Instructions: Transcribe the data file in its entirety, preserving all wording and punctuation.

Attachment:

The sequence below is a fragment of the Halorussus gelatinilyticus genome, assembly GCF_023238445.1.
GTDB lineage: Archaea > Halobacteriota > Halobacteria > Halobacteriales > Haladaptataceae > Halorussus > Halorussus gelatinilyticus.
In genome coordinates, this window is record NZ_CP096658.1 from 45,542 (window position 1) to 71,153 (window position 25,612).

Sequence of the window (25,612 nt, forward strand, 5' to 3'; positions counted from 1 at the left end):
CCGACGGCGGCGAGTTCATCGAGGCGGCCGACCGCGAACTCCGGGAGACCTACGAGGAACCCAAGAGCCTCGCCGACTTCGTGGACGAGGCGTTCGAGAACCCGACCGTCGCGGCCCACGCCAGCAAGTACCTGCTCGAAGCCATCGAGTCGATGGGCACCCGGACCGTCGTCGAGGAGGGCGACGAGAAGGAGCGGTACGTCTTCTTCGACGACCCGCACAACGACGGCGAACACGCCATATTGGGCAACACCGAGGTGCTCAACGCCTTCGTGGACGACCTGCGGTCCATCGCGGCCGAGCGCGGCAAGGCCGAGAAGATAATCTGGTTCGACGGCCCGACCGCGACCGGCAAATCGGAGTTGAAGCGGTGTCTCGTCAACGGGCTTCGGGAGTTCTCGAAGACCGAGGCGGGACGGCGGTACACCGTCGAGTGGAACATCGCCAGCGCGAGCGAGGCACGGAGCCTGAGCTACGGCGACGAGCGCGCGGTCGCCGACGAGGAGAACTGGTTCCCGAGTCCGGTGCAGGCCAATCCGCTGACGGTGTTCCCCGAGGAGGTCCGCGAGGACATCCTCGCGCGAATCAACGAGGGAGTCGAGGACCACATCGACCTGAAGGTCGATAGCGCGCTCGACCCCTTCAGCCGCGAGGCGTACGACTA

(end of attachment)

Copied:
The sequence below is a fragment of the Halorussus gelatinilyticus genome, assembly GCF_023238445.1.
GTDB lineage: Archaea > Halobacteriota > Halobacteria > Halobacteriales > Haladaptataceae > Halorussus > Halorussus gelatinilyticus.
In genome coordinates, this window is record NZ_CP096658.1 from 45,542 (window position 1) to 71,153 (window position 25,612).

Sequence of the window (25,612 nt, forward strand, 5' to 3'; positions counted from 1 at the left end):
CCGACGGCGGCGAGTTCATCGAGGCGGCCGACCGCGAACTCCGGGAGACCTACGAGGAACCCAAGAGCCTCGCCGACTTCGTGGACGAGGCGTTCGAGAACCCGACCGTCGCGGCCCACGCCAGCAAGTACCTGCTCGAAGCCATCGAGTCGATGGGCACCCGGACCGTCGTCGAGGAGGGCGACGAGAAGGAGCGGTACGTCTTCTTCGACGACCCGCACAACGACGGCGAACACGCCATATTGGGCAACACCGAGGTGCTCAACGCCTTCGTGGACGACCTGCGGTCCATCGCGGCCGAGCGCGGCAAGGCCGAGAAGATAATCTGGTTCGACGGCCCGACCGCGACCGGCAAATCGGAGTTGAAGCGGTGTCTCGTCAACGGGCTTCGGGAGTTCTCGAAGACCGAGGCGGGACGGCGGTACACCGTCGAGTGGAACATCGCCAGCGCGAGCGAGGCACGGAGCCTGAGCTACGGCGACGAGCGCGCGGTCGCCGACGAGGAGAACTGGTTCCCGAGTCCGGTGCAGGCCAATCCGCTGACGGTGTTCCCCGAGGAGGTCCGCGAGGACATCCTCGCGCGAATCAACGAGGGAGTCGAGGACCACATCGACCTGAAGGTCGATAGCGCGCTCGACCCCTTCAGCCGCGAGGCGTACGACTA